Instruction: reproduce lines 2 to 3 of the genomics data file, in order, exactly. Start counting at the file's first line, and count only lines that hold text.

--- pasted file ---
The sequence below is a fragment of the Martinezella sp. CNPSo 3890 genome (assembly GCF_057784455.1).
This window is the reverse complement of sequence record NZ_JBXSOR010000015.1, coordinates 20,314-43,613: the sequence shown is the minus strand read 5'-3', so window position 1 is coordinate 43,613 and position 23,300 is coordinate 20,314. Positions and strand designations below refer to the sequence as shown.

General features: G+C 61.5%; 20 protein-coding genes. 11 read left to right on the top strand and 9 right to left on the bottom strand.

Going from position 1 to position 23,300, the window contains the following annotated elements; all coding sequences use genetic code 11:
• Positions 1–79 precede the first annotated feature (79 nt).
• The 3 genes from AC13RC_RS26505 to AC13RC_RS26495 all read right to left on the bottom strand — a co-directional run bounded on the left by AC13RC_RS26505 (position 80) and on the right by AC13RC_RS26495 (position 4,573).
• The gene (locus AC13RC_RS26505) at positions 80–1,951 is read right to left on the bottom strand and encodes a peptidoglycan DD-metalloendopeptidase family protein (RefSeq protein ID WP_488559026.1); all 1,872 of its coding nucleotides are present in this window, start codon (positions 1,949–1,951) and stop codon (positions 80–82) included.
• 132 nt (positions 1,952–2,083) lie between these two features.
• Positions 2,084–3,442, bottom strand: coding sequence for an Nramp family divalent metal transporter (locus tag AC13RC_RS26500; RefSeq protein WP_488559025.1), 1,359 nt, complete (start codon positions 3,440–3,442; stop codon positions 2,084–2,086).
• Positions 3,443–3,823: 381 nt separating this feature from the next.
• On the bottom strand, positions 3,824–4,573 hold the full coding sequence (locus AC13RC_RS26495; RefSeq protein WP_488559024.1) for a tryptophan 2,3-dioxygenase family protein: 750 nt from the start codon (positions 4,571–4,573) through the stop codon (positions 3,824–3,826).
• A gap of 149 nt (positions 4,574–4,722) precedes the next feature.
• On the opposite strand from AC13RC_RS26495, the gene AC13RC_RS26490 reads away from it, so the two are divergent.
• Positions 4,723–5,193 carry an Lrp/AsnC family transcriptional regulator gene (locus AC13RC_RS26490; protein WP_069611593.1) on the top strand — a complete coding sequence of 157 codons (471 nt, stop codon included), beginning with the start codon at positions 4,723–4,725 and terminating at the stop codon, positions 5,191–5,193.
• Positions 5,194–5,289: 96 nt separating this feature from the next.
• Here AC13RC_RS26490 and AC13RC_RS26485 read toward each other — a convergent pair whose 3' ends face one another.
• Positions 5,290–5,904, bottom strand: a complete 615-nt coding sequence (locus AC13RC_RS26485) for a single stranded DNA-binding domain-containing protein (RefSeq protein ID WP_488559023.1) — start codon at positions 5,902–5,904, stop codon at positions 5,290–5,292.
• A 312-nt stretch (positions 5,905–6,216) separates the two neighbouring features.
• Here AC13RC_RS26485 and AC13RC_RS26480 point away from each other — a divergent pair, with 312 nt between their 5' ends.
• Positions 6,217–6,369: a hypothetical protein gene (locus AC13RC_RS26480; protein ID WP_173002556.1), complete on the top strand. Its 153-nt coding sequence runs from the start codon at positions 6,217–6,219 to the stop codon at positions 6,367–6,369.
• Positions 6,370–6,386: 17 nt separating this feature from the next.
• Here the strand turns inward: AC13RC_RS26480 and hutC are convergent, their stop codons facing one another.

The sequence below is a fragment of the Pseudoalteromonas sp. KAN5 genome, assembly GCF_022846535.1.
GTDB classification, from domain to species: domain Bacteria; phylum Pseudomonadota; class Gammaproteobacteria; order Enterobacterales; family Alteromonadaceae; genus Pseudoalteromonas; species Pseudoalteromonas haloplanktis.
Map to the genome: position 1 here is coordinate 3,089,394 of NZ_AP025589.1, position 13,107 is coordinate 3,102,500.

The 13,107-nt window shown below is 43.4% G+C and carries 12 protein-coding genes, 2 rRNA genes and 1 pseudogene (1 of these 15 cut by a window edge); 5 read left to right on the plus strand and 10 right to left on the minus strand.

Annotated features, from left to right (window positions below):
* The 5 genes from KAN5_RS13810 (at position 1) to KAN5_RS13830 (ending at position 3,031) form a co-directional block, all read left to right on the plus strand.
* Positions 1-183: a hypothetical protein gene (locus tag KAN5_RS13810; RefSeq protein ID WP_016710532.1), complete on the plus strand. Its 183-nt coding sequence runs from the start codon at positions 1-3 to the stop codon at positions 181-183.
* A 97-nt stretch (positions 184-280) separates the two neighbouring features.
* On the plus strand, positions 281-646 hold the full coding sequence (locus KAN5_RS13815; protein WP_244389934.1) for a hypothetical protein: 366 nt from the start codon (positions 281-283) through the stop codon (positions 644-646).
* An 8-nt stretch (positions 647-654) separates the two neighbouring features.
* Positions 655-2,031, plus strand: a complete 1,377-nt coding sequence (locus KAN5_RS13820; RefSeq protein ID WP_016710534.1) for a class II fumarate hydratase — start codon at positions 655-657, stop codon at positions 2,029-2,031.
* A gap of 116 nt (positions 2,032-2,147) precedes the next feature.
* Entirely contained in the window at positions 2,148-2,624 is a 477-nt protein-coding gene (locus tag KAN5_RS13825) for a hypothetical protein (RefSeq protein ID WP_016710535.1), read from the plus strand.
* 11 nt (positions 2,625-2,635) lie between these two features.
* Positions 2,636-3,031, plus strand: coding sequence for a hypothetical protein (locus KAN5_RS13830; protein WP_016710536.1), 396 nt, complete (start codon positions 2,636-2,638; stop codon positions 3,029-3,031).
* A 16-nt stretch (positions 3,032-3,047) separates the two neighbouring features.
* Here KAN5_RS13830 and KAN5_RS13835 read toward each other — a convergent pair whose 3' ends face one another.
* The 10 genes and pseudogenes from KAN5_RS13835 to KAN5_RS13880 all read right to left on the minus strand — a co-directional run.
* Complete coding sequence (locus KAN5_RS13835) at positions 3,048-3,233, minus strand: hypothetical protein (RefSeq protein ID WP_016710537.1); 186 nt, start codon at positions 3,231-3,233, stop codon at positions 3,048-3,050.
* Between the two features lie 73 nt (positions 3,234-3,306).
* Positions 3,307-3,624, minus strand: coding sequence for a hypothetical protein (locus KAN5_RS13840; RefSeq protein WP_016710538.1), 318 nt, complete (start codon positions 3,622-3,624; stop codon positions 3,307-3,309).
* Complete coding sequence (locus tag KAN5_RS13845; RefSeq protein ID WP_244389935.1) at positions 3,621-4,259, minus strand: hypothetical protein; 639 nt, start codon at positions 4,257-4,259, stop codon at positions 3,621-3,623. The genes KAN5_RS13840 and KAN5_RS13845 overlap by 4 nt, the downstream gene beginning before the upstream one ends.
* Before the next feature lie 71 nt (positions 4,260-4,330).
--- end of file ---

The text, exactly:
This window is the reverse complement of sequence record NZ_JBXSOR010000015.1, coordinates 20,314-43,613: the sequence shown is the minus strand read 5'-3', so window position 1 is coordinate 43,613 and position 23,300 is coordinate 20,314. Positions and strand designations below refer to the sequence as shown.

General features: G+C 61.5%; 20 protein-coding genes. 11 read left to right on the top strand and 9 right to left on the bottom strand.